According to Eisenstein, ‘Activism among union women in the 1940s was one of the founding streams of the revived feminist movement that emerged in the 1960s, although the red scare buried these voices.’ But mainstream feminism buried this radicalism, accepting modern capitalism and only wanting to get women an entry into its decision making - a ‘bourgeois revolution for women’. Women entering work had the consequence of holding wages down, one of the traditional roles of a reserve army of labour according to Marx. Eisenstein argues that this served the interests of capital. Well, partly that is true, but it was also a major advance for women to be able to work. While she does not defend women’s dependence on men or the family wage, she argues that its effective abolition because of women working cannot be seen as a good thing because it results in an increase in exploitation for the whole working class.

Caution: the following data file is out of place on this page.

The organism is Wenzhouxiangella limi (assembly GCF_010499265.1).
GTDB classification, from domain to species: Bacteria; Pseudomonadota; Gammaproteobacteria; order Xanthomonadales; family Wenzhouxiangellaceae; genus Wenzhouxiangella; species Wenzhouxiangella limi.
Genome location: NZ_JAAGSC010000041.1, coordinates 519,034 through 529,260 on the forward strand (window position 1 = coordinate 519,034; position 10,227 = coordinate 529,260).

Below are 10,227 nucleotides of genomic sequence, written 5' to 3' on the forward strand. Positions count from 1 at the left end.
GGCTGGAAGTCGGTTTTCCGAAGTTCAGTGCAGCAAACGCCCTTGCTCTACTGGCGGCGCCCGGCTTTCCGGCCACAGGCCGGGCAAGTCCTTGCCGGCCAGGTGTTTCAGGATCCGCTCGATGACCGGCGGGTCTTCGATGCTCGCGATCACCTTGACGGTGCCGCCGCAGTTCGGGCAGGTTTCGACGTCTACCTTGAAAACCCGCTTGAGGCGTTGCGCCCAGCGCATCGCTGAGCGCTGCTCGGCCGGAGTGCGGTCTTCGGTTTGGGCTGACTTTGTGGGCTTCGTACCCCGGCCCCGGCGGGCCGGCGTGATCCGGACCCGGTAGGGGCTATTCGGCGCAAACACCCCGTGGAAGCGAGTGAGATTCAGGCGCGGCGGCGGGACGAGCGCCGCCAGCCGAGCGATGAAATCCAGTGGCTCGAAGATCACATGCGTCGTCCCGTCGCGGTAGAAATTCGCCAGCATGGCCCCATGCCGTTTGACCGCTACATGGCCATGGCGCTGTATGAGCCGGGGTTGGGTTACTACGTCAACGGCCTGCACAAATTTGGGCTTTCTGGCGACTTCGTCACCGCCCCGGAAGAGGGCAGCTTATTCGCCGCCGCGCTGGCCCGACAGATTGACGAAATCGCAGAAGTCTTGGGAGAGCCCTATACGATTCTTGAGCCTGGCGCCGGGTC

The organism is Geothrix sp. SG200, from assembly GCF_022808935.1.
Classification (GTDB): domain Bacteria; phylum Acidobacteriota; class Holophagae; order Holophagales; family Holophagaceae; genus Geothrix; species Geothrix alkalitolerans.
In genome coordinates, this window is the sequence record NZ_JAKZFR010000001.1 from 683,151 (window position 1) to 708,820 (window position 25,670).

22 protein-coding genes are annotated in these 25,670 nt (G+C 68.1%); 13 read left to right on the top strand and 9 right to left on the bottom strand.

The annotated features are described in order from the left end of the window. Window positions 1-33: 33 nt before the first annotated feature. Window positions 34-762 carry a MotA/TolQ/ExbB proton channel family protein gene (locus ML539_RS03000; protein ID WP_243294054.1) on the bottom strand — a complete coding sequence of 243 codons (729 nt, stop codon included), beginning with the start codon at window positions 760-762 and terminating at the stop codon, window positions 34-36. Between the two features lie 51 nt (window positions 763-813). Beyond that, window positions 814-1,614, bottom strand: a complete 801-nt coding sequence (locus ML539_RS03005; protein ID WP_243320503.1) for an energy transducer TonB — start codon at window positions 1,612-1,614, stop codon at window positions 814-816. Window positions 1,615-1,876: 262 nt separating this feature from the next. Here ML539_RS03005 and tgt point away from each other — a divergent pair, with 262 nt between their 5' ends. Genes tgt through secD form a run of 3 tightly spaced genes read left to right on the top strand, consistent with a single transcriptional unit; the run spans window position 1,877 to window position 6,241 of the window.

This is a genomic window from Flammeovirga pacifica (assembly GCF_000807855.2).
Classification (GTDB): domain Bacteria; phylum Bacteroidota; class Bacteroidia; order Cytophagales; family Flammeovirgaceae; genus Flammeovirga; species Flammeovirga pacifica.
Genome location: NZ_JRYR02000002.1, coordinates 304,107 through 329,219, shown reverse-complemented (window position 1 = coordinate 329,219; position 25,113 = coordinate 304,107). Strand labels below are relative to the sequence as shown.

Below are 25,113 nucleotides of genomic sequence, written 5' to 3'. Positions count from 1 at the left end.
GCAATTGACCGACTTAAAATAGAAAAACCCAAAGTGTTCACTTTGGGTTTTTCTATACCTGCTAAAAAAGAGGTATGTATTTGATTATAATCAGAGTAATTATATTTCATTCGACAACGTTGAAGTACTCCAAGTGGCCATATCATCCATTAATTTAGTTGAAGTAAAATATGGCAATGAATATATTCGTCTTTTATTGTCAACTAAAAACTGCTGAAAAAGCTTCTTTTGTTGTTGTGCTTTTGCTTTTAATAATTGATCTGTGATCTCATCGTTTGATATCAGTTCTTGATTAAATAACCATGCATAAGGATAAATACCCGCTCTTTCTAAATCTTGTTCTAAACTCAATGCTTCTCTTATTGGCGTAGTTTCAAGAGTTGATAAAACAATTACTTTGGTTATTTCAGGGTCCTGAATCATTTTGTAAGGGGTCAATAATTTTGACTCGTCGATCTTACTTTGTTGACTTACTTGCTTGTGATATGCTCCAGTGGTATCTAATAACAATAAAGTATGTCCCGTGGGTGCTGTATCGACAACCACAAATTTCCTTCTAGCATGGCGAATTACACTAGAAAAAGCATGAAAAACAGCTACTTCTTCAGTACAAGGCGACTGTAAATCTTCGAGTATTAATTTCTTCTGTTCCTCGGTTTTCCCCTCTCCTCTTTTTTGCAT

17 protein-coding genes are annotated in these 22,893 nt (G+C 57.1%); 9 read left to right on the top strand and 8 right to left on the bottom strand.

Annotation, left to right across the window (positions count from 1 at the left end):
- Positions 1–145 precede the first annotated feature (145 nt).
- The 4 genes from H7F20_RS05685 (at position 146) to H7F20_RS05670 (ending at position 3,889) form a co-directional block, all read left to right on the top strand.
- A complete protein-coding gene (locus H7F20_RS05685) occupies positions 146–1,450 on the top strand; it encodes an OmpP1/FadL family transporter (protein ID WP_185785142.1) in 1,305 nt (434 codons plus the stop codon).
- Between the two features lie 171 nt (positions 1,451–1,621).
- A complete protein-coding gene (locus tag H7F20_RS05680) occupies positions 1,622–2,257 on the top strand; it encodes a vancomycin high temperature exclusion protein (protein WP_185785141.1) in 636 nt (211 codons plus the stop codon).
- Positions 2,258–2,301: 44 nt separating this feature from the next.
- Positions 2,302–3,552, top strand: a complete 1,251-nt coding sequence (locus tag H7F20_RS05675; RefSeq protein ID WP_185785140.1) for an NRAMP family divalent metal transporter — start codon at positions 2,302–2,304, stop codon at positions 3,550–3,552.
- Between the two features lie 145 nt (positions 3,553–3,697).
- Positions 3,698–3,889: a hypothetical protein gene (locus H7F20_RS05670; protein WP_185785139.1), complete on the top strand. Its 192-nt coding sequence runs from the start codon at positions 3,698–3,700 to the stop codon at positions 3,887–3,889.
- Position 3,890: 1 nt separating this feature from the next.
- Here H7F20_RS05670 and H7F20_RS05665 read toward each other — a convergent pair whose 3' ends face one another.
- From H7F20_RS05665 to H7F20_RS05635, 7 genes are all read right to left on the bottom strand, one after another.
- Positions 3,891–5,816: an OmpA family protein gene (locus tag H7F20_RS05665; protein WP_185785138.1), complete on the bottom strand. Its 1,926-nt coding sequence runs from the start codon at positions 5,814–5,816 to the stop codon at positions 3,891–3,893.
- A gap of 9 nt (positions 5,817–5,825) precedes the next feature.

In 21st century capitalism, as I wrote in Material Girls (2007), all members of the family including older children, students and pensioners are forced onto the labour market. But this also gives them an identity and a power as workers in order to organise and fight back. The fact that such resistance has not happened in places like Britain on a scale which we would like, does not alter this potential. The family wage was not a patriarchal conspiracy but rather a support mechanism for the whole working class family in periods where there seemed no viable alternative to women staying at home to care for the children, a point made variously by Jane Humphries and Johanna Brenner, and endorsed by Eisenstein. I have always agreed with this view but if the family wage has gone (and the truth is probably only a minority of the working class in Britain actually received a family wage) then we are going to have to fight all over again for a decent wage for all.